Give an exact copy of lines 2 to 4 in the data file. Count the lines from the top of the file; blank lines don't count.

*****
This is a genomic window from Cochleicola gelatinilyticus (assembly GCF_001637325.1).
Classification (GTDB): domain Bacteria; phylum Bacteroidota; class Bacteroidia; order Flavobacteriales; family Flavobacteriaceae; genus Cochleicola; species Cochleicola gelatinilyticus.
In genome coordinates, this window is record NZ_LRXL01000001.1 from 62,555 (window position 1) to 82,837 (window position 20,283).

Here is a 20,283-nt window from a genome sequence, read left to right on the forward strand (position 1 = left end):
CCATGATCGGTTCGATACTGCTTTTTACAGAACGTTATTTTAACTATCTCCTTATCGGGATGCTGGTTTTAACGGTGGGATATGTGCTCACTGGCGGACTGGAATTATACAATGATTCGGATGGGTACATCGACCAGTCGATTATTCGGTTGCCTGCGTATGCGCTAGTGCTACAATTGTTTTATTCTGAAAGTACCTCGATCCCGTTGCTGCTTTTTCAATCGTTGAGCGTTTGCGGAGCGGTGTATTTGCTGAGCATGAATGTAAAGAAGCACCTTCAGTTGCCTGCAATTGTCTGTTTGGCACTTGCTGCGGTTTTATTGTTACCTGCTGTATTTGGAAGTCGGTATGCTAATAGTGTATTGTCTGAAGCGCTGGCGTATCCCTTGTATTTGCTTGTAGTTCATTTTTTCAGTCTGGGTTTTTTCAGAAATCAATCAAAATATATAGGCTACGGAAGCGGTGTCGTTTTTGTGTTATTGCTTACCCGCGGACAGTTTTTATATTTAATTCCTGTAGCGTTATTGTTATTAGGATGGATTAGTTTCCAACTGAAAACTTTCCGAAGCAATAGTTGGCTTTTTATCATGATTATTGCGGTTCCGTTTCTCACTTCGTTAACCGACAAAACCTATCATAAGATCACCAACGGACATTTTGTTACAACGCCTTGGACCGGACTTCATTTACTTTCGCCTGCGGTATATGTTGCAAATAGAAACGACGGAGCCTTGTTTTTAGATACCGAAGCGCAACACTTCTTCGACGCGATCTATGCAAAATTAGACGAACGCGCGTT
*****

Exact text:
Classification (GTDB): domain Bacteria; phylum Bacteroidota; class Bacteroidia; order Flavobacteriales; family Flavobacteriaceae; genus Cochleicola; species Cochleicola gelatinilyticus.
In genome coordinates, this window is record NZ_LRXL01000001.1 from 62,555 (window position 1) to 82,837 (window position 20,283).

Here is a 20,283-nt window from a genome sequence, read left to right on the forward strand (position 1 = left end):